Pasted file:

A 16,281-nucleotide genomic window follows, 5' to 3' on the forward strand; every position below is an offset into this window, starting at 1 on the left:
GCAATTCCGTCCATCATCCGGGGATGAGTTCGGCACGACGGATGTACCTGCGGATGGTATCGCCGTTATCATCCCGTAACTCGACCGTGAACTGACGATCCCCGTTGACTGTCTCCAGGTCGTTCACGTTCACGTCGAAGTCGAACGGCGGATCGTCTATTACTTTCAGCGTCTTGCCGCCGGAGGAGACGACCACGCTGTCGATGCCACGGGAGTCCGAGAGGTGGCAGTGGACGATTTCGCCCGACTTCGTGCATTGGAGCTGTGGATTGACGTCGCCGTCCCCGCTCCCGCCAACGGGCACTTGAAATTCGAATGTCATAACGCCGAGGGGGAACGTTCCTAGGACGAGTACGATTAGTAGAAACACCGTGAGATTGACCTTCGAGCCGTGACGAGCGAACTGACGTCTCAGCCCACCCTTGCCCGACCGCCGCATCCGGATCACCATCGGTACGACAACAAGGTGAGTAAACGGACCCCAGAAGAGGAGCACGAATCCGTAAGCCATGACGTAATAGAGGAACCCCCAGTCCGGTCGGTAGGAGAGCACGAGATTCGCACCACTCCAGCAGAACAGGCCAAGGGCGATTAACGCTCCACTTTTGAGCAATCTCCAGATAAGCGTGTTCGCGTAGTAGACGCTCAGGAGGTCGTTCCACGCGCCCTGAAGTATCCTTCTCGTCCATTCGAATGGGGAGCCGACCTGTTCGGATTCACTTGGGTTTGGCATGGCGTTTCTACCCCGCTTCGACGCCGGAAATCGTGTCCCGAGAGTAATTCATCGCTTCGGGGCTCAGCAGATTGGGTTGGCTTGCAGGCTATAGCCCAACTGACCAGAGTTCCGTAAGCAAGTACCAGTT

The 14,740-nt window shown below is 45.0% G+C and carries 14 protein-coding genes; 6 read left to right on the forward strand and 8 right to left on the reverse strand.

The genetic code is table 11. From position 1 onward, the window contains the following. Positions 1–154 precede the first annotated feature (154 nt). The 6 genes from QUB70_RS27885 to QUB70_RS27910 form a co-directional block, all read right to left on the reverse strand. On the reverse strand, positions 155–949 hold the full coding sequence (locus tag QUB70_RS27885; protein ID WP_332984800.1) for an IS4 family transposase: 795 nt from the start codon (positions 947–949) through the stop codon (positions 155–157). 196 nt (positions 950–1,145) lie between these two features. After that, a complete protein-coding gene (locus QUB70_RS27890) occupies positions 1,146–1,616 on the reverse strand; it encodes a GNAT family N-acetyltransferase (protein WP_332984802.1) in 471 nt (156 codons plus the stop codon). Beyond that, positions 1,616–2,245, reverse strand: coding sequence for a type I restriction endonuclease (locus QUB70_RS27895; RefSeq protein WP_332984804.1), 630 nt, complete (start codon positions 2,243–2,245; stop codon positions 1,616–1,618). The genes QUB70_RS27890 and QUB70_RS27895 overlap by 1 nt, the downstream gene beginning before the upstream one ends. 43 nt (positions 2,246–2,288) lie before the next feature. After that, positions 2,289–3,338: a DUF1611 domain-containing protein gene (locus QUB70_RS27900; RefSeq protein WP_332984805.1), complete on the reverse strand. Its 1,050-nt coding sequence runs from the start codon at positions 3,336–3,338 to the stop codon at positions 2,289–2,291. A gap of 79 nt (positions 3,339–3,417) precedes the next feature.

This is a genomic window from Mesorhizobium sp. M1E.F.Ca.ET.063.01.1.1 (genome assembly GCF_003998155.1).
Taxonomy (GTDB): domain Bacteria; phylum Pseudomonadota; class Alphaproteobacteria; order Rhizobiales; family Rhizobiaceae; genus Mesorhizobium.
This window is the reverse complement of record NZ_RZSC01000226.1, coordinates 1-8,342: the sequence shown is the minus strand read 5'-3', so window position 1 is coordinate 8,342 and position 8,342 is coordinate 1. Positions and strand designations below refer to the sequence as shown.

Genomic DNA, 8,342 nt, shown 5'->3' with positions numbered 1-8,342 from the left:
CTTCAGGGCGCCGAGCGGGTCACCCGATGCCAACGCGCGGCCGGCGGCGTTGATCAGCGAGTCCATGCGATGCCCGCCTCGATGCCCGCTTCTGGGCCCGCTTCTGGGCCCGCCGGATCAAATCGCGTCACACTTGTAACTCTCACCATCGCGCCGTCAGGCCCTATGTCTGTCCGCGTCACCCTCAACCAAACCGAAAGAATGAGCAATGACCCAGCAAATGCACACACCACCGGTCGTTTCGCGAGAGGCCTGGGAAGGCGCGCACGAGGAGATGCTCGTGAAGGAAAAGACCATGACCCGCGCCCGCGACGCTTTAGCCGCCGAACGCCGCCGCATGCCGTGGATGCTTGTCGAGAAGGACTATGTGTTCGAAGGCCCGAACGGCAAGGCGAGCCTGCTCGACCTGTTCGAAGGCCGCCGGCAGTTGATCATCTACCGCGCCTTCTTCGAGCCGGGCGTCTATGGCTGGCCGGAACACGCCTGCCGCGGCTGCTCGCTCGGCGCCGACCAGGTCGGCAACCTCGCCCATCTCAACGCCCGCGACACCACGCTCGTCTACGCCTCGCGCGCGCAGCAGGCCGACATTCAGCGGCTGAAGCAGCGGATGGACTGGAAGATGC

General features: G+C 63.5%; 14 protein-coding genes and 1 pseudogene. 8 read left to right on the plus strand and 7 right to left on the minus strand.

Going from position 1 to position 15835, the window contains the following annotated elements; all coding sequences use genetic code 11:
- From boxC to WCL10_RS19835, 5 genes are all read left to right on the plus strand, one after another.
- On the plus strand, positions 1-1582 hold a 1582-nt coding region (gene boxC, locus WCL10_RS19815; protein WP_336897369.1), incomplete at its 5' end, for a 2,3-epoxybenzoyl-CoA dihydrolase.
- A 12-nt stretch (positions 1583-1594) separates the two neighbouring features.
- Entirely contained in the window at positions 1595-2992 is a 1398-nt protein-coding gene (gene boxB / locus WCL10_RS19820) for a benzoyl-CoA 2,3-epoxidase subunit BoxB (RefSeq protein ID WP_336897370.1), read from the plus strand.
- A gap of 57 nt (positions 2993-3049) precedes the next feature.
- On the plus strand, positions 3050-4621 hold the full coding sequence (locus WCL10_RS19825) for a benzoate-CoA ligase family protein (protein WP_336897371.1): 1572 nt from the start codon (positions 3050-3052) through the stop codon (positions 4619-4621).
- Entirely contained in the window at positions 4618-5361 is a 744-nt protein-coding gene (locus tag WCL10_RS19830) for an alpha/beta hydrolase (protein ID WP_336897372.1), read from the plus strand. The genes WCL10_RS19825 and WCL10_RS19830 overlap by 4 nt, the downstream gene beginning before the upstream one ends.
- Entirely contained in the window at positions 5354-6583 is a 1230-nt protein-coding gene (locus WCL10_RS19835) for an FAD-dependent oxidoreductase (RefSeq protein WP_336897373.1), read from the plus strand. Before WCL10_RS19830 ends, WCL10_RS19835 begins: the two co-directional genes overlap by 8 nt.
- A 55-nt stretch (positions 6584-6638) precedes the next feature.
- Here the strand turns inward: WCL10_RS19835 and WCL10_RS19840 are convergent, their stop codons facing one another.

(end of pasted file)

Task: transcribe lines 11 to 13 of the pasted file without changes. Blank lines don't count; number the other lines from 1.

Going from position 1 to position 15835, the window contains the following annotated elements; all coding sequences use genetic code 11:
- From boxC to WCL10_RS19835, 5 genes are all read left to right on the plus strand, one after another.
- On the plus strand, positions 1-1582 hold a 1582-nt coding region (gene boxC, locus WCL10_RS19815; protein WP_336897369.1), incomplete at its 5' end, for a 2,3-epoxybenzoyl-CoA dihydrolase.